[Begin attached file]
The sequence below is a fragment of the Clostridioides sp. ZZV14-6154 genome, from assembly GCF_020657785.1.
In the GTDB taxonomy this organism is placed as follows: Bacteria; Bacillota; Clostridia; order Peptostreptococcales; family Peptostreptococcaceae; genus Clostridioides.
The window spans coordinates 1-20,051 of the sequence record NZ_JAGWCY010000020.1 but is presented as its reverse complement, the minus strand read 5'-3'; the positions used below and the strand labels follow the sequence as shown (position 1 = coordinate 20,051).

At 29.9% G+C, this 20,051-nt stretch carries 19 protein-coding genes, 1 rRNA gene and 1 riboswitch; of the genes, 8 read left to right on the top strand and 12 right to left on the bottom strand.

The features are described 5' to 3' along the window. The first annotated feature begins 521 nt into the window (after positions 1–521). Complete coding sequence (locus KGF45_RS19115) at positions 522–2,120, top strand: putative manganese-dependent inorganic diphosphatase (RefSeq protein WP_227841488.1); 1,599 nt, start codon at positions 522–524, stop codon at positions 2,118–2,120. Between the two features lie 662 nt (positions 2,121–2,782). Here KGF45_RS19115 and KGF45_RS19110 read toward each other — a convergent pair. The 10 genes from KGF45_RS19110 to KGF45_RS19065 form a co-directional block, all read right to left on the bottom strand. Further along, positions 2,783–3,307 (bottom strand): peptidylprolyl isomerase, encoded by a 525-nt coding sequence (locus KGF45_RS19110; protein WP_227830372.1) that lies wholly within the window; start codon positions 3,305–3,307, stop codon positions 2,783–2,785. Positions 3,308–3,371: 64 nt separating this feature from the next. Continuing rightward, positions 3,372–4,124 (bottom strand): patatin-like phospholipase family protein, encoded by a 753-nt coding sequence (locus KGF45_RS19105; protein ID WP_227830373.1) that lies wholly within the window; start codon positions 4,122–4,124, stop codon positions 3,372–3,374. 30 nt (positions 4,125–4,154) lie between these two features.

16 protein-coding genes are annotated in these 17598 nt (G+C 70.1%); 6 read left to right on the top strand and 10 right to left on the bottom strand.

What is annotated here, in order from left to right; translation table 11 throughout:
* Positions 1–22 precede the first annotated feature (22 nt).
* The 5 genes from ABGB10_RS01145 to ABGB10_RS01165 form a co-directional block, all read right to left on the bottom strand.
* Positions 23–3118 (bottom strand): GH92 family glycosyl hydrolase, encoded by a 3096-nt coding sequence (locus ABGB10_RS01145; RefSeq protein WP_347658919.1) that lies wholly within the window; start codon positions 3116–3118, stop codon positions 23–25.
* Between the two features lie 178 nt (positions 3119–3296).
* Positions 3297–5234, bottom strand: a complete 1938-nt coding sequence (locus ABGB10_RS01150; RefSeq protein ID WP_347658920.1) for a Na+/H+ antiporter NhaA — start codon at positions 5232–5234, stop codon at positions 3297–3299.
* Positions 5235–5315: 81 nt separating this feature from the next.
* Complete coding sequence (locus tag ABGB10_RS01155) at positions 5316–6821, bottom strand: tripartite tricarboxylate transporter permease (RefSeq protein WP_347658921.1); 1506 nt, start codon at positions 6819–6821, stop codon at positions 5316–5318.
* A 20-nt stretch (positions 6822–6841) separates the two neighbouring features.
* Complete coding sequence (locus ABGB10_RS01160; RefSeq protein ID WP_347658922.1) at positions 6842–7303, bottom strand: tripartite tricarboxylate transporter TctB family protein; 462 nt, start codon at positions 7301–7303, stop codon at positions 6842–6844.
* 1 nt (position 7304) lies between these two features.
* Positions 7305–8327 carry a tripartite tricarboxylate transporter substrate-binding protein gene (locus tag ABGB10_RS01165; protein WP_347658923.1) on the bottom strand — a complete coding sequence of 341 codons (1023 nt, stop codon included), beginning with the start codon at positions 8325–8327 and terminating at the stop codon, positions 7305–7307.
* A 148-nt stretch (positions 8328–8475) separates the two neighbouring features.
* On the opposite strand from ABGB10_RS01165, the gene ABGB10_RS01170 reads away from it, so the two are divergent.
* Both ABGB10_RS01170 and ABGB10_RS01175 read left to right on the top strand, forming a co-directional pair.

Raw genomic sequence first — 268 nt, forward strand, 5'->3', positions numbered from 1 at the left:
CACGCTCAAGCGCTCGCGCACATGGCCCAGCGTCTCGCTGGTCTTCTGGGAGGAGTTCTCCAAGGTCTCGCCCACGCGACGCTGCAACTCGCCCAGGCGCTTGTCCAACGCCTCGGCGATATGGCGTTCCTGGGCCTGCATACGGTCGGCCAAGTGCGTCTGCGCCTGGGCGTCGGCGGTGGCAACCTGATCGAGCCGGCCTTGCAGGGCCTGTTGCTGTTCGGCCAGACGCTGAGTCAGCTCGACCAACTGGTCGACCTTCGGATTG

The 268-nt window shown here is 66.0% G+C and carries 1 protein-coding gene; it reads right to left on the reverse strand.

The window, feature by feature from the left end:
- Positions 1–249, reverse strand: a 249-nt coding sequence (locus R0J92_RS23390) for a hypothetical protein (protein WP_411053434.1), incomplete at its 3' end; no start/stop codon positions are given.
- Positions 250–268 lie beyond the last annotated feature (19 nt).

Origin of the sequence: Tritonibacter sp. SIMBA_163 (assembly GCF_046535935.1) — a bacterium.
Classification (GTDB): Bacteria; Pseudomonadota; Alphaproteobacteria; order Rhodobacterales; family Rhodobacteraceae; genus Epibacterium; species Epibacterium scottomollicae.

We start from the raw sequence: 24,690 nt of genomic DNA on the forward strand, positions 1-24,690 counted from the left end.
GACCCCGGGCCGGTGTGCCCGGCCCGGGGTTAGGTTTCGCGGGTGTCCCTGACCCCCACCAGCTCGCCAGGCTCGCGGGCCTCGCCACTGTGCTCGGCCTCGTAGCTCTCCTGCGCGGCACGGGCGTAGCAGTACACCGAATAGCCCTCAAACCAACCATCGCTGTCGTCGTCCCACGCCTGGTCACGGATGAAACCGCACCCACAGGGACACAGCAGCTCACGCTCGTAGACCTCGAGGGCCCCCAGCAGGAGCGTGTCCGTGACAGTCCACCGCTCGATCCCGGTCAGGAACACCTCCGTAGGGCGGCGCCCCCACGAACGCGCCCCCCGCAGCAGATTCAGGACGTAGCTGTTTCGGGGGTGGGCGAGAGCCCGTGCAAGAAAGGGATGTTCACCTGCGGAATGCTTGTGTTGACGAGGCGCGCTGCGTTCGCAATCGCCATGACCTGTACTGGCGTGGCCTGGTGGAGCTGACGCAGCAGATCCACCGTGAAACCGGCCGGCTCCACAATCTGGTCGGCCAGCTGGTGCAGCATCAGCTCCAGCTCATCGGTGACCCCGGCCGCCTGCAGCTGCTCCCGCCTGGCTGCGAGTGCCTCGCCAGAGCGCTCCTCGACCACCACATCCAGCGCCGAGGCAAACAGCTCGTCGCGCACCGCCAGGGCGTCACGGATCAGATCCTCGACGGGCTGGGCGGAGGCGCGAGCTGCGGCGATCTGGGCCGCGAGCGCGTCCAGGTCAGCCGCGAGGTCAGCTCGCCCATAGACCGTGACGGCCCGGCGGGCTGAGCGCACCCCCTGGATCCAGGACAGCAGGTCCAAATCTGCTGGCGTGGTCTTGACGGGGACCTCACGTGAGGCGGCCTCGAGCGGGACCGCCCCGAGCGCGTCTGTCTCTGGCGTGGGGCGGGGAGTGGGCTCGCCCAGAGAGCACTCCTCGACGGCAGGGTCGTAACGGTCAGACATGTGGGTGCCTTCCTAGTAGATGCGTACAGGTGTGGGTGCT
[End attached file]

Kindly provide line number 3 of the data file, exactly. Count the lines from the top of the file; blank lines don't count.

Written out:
The window spans coordinates 1-20,051 of the sequence record NZ_JAGWCY010000020.1 but is presented as its reverse complement, the minus strand read 5'-3'; the positions used below and the strand labels follow the sequence as shown (position 1 = coordinate 20,051).